Saturday, June 28, 2014

Lightning and Topography

Given that this is lightning week, it seems quite appropriate that a paper examining the influence of topography on lightning strikes came out this week in Monthly Weather Review (Vogt and Hodanish 2014; paywalled, but I'll hit the highlights).

Specifically, they used data from the North American Lightning Detection Network (NLDN) operated by Vaisala to document the characteristics of 12.5 million cloud-to-ground lightning strikes over Colorado from 2003–12.  The topographic map below highlights some of the key topographic features that influence lightning strikes within the state.
Source: Vogt and Hodanish (2014)
The map below shows the stroke density during the warm season (1 April to 31 October).  One can clearly see the influence of elevation, but also some important geographic effects.  Stroke densities are highest in the high terrain encompassing Pikes Peak, the southern Front Range, and along the Palmer Divide east of east of Pikes Peak.  High densities are also found in the high terrain near the southern Sangre de Cristos and along Raton Mesa.  Low densities are found in the San Luis Valley, as well as lower elevations regions along the Gunnison and Uncompahgre Rivers near and southeast of Grand Junction (not shown in the above map), far northwest Colorado, and along the I-25 corridor in northern Colorado. One can clearly see the influence of local terrain throughout the western half of the state, but with this color scale it is especially apparent in the San Juan Mountains.

The influence of elevation and topography is summarized nicely in the graph below, which shows the stroke density as a function of elevation. There is a peak at 5500–6000 ft that reflects the high stroke density of the Palmer Divide and Raton Mesa (point D), a minimum at 7500–8000 ft that reflects the low stroke density of the San Luis Valley (point D), and then a very clear increase above 10,500 feet reflecting the increasing stroke density in the high mountains of the state.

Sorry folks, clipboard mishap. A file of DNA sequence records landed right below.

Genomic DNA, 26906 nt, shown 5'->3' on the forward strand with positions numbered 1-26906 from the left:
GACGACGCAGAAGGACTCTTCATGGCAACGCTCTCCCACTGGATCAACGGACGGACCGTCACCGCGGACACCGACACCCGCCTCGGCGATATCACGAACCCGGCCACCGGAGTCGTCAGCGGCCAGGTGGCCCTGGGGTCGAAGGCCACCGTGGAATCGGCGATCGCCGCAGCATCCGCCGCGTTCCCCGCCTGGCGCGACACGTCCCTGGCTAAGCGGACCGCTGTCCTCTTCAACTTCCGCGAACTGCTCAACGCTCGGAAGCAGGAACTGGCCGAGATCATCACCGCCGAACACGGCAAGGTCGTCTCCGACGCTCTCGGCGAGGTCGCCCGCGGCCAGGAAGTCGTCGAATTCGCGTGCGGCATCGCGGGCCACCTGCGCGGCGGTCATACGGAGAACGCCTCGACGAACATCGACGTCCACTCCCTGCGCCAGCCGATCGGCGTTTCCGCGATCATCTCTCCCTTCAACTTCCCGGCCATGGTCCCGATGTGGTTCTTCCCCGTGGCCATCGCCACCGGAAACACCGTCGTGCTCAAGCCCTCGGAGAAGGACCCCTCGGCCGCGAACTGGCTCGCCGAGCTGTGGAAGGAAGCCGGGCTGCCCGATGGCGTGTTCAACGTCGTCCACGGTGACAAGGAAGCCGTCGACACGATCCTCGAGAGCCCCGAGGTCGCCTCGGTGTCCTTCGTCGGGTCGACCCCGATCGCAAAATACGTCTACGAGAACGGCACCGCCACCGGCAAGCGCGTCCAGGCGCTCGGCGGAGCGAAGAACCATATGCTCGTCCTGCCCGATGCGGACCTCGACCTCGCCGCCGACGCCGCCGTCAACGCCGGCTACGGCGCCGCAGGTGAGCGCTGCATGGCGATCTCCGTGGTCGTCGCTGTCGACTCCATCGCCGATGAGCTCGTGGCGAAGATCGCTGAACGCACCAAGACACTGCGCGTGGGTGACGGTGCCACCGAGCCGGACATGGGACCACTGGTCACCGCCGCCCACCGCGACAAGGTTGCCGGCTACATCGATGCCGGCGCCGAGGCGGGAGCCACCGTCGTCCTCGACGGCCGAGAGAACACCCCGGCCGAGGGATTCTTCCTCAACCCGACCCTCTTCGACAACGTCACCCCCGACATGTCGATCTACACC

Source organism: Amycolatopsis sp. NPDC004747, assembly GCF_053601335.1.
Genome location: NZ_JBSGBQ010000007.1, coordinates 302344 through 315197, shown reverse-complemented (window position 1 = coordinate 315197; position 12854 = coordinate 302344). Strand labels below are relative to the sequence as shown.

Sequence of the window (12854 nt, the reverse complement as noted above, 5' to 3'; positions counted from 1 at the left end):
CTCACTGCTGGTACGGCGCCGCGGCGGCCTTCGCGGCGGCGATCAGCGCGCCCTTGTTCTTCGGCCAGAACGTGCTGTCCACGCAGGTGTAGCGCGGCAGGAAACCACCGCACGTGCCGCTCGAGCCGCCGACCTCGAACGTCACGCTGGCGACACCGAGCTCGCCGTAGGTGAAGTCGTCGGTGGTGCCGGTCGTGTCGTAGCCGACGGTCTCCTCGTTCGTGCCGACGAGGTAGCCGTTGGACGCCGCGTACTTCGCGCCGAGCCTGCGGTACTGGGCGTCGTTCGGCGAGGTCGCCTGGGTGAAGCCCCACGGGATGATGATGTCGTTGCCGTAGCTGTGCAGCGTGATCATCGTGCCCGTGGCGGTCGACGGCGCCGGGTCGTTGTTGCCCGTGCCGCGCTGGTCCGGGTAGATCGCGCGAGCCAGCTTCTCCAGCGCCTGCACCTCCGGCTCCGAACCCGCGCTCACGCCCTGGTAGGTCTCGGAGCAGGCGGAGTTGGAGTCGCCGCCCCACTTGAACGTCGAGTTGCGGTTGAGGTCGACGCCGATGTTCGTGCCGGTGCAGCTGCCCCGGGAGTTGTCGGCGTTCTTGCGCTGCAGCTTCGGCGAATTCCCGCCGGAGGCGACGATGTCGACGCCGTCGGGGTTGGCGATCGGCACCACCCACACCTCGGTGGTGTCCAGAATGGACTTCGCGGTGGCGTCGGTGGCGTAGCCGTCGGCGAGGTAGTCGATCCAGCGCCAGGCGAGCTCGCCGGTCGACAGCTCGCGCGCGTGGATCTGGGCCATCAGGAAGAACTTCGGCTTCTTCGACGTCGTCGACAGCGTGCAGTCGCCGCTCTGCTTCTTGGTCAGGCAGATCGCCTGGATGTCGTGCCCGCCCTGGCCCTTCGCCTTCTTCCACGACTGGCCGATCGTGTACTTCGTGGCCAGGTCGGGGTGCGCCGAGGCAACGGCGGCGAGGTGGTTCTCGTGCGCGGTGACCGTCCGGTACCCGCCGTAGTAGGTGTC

Source: Vogt and Hodanish (2014)
Now is a good time to mention that low stroke density doesn't mean no stroke density. Climatological stroke densities may be lower along the northern I-25 corridor than in the Front Range to the west, but you wouldn't catch me golfing or mowing the lawn there if there was a storm nearby.  Ditto in the San Luis Valley and other broad lowland regions.  If you are in the mountains, you can minimize risk by moving to lower elevations, but if you can, it's still best to seek shelter in an enclosed building or hard-topped vehicle.  If you are car camping in a valley and you hear thunder, best to be in the car than your tent.

It would be great to see a product like this produced for Utah.  For you atmospheric sciences undergraduates out there, producing such a map would make a great senior capstone project.

1 comment:

  1. I think Utah would be a really interesting state for this... including the diurnal variations of lightning activity. Most of the mountainous western U.S. has a strong afternoon maximum, while portions of Utah may be an exception to this rule.